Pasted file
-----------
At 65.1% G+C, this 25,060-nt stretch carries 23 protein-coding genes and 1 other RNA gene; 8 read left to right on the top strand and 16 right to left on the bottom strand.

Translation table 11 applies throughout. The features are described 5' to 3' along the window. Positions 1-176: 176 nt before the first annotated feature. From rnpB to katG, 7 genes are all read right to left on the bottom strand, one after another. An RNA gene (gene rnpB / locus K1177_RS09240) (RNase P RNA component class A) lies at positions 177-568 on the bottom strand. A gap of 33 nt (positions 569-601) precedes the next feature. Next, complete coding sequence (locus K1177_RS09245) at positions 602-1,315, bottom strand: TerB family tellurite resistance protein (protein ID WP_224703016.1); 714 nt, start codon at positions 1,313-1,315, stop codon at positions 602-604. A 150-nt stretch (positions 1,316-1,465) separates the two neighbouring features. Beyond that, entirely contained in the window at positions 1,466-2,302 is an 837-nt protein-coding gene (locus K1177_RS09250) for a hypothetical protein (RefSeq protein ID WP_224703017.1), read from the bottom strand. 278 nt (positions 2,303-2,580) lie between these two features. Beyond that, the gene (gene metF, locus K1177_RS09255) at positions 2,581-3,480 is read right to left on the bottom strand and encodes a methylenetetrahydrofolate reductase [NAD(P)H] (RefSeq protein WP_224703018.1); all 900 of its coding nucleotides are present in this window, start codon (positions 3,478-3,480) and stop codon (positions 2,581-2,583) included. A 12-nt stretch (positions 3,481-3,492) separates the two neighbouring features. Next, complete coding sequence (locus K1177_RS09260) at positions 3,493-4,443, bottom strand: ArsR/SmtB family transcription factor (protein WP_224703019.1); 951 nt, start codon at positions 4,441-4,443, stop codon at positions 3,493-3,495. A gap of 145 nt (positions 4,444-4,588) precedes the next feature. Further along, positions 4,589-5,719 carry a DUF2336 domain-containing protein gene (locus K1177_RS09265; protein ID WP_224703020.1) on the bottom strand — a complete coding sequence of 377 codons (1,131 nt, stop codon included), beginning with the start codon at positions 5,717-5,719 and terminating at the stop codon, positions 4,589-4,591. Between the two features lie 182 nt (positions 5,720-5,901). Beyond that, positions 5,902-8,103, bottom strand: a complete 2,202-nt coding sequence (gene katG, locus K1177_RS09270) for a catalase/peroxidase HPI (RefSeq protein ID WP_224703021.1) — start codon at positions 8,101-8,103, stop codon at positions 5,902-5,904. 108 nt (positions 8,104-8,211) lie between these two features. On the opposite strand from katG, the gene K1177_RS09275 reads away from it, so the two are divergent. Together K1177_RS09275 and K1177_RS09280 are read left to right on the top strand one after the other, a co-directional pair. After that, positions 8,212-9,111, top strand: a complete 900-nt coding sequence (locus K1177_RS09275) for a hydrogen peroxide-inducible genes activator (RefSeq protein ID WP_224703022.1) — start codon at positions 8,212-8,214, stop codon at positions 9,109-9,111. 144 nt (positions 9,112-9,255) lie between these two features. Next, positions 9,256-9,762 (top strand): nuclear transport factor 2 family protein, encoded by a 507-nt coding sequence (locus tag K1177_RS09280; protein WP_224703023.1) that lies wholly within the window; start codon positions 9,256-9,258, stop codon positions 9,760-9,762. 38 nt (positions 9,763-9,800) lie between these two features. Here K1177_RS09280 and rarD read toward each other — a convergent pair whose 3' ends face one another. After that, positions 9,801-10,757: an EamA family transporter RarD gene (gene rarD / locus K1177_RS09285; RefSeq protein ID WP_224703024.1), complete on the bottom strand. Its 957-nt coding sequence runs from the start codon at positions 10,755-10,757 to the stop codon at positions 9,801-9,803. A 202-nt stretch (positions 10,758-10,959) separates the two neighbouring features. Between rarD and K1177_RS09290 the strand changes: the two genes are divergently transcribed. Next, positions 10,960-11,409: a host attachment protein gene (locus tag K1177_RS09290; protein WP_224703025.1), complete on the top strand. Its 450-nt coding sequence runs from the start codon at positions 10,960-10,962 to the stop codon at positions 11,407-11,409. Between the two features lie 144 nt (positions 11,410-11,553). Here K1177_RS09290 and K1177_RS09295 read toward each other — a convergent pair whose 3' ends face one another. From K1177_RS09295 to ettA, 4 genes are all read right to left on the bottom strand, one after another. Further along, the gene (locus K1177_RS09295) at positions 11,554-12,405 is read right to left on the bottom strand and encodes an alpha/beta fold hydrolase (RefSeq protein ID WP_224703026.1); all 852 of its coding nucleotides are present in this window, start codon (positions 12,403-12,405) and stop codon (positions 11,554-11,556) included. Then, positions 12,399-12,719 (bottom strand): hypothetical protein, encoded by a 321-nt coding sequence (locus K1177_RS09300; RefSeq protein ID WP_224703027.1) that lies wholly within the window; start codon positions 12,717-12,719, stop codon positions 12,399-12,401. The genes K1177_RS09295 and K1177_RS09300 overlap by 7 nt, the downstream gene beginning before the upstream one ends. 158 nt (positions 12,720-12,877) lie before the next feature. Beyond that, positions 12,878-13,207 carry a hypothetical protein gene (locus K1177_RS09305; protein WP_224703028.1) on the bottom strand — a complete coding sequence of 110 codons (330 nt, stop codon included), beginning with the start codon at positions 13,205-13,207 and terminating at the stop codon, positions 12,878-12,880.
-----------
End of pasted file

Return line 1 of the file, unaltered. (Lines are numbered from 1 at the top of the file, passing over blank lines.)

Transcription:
At 65.1% G+C, this 25,060-nt stretch carries 23 protein-coding genes and 1 other RNA gene; 8 read left to right on the top strand and 16 right to left on the bottom strand.